2006/7/2 22:47Profile
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 Re:

Quote:

Yes, I believe also that Chuck Smith goes through the bible every 2-3 years in His preaching.



Talk about flying. I believe it took Lloyd-Jones over a year or so to simply preach the sermon on the mount.


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Jimmy H

 2006/7/3 10:28Profile
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 Re:

This seems like a good book on sermon preparation:

[b]PREPARATION AND DELIVERY OF SERMONS ~BROADUS 1926[/b]
Ebay Auction Link...

You can also find it on www.bookfinder.com


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SI Moderator - Greg Gordon

 2006/7/3 13:31Profile
crsschk
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 How to "come up" with a sermon

Came across this earlier, though it might be applicable to the question;

[u]Unction a Necessity[/u]

[i]One bright benison which private prayer brings down upon the ministry is an indescribable and inimitable something—an unction from the Holy One . . . . If the anointing which we bear come not from the Lord of hosts, we are deceivers, since only in prayer can we obtain it. Let us continue instant constant fervent in supplication. Let your fleece lie on the thrashing floor of supplication till it is wet with the dew of heaven.[/i] —Charles Haddon Spurgeon

Quote:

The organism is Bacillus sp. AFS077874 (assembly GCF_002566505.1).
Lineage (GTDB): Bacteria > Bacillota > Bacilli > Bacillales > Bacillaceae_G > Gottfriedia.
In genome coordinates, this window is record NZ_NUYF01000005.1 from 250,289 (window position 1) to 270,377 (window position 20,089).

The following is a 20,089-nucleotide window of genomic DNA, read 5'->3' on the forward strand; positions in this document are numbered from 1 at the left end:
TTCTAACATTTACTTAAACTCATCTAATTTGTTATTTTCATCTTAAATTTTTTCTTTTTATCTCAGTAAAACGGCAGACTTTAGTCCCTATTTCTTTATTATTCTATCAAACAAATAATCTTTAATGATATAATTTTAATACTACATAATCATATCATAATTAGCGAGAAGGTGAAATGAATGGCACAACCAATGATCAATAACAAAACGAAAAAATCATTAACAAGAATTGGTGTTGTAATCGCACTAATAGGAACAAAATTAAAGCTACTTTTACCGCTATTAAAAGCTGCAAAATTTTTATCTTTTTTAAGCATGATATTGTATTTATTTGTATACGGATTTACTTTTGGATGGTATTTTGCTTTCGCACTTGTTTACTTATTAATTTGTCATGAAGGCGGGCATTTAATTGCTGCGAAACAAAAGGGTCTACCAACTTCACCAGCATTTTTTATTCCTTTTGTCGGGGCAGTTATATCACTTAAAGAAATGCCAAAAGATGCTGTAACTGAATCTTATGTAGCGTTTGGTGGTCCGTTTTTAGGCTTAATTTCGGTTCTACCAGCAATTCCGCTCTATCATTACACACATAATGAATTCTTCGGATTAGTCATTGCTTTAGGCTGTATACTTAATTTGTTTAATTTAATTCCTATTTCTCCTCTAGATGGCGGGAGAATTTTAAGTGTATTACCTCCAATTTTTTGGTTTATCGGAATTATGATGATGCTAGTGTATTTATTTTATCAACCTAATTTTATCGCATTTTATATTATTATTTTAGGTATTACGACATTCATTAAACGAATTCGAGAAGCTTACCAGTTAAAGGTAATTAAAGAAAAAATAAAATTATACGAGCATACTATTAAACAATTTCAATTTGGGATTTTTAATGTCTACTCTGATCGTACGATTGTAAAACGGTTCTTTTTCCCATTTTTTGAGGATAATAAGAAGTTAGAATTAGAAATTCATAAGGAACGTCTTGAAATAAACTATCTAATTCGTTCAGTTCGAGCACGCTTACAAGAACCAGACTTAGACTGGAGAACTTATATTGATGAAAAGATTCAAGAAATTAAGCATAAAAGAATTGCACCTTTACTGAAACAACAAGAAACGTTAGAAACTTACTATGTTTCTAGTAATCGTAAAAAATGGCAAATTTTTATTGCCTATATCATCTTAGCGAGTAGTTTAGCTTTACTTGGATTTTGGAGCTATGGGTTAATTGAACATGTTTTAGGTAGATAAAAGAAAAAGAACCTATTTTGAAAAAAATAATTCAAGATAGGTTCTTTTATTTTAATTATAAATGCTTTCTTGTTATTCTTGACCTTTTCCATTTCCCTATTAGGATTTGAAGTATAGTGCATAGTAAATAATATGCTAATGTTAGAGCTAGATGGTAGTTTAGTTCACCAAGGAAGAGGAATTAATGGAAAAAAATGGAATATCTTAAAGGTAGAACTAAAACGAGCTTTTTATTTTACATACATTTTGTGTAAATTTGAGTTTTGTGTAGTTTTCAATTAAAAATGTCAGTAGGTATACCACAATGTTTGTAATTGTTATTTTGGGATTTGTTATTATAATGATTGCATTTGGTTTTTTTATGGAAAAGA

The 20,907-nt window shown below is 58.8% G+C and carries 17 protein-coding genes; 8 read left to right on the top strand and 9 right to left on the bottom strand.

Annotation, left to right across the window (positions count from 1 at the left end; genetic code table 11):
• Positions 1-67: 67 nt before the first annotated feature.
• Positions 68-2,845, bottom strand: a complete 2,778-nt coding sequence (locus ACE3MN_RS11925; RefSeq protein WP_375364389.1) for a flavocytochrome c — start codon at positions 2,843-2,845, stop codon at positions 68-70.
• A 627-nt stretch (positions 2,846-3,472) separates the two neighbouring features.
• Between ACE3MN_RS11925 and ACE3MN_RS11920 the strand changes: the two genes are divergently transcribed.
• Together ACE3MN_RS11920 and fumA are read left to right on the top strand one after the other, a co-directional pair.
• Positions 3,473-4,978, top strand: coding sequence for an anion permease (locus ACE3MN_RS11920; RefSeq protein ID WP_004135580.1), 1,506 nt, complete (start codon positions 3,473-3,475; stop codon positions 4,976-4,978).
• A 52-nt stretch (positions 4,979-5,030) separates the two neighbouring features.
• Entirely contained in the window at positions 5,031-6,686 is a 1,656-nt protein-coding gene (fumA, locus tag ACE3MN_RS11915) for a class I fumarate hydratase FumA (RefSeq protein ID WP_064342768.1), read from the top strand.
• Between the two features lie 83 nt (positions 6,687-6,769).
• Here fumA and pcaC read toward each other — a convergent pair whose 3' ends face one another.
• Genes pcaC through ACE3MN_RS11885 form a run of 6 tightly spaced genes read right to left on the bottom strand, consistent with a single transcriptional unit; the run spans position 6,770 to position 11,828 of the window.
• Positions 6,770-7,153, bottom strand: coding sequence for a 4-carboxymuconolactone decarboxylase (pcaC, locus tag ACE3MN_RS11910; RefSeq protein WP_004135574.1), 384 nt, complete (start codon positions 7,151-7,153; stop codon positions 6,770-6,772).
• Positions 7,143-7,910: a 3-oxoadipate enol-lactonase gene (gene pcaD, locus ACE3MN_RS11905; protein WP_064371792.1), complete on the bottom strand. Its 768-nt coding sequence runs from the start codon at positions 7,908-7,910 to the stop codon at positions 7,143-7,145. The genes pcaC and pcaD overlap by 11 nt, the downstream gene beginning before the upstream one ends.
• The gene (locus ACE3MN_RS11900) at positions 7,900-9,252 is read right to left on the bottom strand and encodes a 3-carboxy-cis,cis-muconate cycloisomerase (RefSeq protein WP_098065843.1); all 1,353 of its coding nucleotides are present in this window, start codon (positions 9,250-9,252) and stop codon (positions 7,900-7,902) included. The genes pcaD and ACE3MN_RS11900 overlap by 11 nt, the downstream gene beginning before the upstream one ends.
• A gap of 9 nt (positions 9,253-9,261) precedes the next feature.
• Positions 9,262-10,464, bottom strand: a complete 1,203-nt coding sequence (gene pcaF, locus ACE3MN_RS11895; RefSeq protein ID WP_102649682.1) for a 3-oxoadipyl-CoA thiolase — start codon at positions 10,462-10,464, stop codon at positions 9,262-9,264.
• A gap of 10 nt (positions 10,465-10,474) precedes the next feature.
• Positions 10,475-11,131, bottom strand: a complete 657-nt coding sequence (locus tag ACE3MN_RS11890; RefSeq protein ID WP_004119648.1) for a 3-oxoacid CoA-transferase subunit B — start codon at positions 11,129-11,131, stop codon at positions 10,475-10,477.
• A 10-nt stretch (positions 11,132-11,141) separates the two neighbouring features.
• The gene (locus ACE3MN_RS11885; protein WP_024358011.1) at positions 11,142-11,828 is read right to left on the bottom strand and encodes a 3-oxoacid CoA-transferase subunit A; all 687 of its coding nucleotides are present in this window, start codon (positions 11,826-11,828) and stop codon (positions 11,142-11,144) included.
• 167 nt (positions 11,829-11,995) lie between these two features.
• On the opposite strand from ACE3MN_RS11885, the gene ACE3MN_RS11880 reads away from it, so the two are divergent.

ALEXANDER KNOX, a Christian philosopher of the days of Wesley, not an adherent but a strong personal friend of Wesley, and with much spiritual sympathy with the Wesleyan movement, writes: “It is strange and lamentable, but I verily believe the fact to be that except among Methodists and Methodistical clergyman, there is not much interesting preaching in England. The clergy, too generally have absolutely lost the art. There is, I conceive, in the great laws of the moral world a kind of secret understanding like the affinities in chemistry, between rightly promulgated religious truth and the deepest feelings of the human mind. Where the one is duly exhibited, the other will respond. Did not our hearts burn within us?—but to this devout feeling is indispensable in the speaker. Now, I am obliged to state from my own observation that this onction, as the French not unfitly term it, is beyond all comparison more likely to be found in England in a Methodist conventicle than in a parish Church. This, and this alone, seems really to be that which fills the Methodist houses and thins the Churches. I am, I verily think, no enthusiast; I am a most sincere and cordial churchman, a humble disciple of the School of Hale and Boyle, of Burnet and Leighton. Now I must aver that when I was in this country, two years ago, I did not hear a single preacher who taught me like my own great masters but such as are deemed Methodistical. And I now despair of getting an atom of heart instruction from any other quarter. The Methodist preachers (however I may not always approve of all their expressions) do most assuredly diffuse this true religion and undefiled. I felt real pleasure last Sunday. I can bear witness that the preacher did at once speak the words of truth and soberness. There was no eloquence—the honest man never dreamed of such a thing’but there was far better: a cordial communication of vitalized truth. I say vitalized because what he declared to others it was impossible not to feel he lived on himself.”